Furthermore, Goffman says advertising takes something that already exists in the culture and concentrates it even more. It privileges it in the culture, and by giving it that priority and emphasis-while at the same time ignoring other things-it creates new meanings about gender. It often times reinforces the dominant culture of the society. Although much progress has been made throughout the years, the advertisment industry still has much work to do in order to humanize female models in advertisment.
The Codes of Gender. Sut Jhally. Blip,2011. Documnetary.
I remember in my sociology class when our instructor made us play a monopoly game that was based on the economic structure of the U.S. Before we started the game, each player picked randomly a bag of Monopoly cash and property. Some of the bags did not even have cash in them or property. We did not know which one of us would end up with the bag that had most of the cash and the property. Only one of us could be the rich player. This shows that we are all not born rich, while others have to be poor and fight for their living standards because the system does not favor them. This system creates a ladder of income for everyone, the top of the ladder is the rich player/the money bag, the middle of the ladder is the ship player and the bottom of the ladder is the wheel-barrow player.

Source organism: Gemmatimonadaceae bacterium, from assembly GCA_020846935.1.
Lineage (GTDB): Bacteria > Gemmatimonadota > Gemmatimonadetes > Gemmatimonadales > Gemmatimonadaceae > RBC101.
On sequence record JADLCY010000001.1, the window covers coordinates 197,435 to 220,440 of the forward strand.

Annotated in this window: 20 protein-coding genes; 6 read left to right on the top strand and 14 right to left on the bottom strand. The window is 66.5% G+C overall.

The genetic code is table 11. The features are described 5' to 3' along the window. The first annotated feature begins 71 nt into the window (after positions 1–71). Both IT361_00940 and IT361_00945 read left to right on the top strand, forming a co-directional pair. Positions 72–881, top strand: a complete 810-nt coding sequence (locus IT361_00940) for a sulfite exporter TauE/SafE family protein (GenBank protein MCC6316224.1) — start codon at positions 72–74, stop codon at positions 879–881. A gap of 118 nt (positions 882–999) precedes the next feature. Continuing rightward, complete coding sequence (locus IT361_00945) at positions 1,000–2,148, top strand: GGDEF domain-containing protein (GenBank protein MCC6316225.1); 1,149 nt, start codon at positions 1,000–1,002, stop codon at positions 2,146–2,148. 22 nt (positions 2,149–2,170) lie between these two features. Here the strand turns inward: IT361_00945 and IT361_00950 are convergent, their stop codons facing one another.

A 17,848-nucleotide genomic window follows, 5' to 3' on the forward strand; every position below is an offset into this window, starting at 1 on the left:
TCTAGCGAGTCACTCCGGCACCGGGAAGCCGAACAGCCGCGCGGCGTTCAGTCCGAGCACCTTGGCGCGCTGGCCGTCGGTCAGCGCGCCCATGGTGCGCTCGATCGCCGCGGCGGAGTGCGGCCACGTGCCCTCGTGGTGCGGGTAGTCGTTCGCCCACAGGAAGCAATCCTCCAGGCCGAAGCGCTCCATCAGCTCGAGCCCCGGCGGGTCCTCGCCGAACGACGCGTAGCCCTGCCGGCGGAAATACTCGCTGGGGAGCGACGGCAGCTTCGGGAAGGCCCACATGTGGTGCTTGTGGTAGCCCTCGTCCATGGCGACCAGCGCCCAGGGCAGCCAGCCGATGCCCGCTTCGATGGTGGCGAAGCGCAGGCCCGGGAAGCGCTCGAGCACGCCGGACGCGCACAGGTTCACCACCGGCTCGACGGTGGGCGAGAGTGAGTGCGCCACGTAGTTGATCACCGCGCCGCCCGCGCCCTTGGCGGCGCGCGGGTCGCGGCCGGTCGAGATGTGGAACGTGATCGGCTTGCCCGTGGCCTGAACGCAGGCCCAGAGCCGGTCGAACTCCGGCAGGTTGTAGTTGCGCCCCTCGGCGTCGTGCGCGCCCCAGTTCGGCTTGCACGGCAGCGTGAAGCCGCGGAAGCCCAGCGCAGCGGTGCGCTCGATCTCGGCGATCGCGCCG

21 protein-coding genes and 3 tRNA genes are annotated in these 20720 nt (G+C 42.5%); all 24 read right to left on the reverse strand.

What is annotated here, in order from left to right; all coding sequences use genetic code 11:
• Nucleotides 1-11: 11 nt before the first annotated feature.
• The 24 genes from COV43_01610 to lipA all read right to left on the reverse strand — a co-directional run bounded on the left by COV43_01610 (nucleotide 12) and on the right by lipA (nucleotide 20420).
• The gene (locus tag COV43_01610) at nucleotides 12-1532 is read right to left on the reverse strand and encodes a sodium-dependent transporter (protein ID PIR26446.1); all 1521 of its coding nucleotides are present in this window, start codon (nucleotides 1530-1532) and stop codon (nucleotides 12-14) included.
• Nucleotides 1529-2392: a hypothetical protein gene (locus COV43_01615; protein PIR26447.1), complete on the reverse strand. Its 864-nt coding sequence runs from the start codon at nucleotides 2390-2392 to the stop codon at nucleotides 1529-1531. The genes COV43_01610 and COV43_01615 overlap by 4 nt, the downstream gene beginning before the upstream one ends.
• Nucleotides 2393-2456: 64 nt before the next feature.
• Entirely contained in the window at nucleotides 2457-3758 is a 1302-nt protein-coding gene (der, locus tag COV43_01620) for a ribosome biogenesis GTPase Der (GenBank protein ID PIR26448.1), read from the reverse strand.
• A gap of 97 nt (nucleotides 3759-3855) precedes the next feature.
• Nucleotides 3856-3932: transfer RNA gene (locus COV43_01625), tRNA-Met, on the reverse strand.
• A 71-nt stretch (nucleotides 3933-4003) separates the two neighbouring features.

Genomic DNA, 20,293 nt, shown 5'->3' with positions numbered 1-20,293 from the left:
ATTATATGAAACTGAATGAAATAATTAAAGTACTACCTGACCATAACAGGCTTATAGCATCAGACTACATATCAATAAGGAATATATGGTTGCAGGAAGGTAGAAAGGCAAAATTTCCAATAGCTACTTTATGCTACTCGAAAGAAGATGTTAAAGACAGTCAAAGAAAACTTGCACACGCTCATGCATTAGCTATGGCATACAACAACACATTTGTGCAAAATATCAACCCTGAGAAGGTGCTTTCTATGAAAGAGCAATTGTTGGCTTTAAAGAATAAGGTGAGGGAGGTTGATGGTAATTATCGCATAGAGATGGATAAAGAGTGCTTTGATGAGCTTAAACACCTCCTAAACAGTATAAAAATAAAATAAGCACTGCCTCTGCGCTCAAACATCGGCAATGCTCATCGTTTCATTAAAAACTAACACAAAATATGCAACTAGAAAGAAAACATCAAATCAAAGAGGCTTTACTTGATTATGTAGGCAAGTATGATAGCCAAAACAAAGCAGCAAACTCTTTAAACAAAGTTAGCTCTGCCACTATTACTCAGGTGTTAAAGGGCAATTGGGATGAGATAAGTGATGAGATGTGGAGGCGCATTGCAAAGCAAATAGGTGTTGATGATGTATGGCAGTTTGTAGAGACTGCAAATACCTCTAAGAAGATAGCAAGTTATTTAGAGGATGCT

This is the actual distribution of income in the U.S. “The top 10 percent of Americans own 80 to 90 percent of all stocks, bounds, trust funds, and business equity, and more than 75 percent of non-home (commercial) real estate (We First Simon Mainwaring 12).”
Is this kind of class system fair for everyone? We should ask ourselves what is creating the gap between the rich and the poor that continues to exist in our society. I think the answer to that question is our current practice of capitalism. This system is horrible and unfair. It is creating a world where the poor are getting poorer and the rich are getting richer. Furthermore, this current practice of capitalism encourages corporations and businesses to think only about short-term profit at the expense of the environment. The third world countries are suffering from environmental contamination because corporations are moving their businesses there to get cheaper labor. Most of the stuff we buy is made in third world factories, and it is made with synthetic chemicals. Of course, the people who are suffering from these toxic chemicals are the factory workers. These workers are mostly women- who are of reproductive age. You might be asking yourself why these women would risk their health by working jobs such as these. Well, these are the only jobs that are available in the third world countries. We buy stuff, but we really do not pay the real price. However, these women do pay the real price by losing their health and their environment.
What is the solution? We are the solution. It is us the consumers, who can transform corporations into a force for global renewal. This could help us move toward a realistic goal of improving life for as many individuals on the planet as possible.
by Ikram Hassan
Hello everyone, i hope you all are having a great time.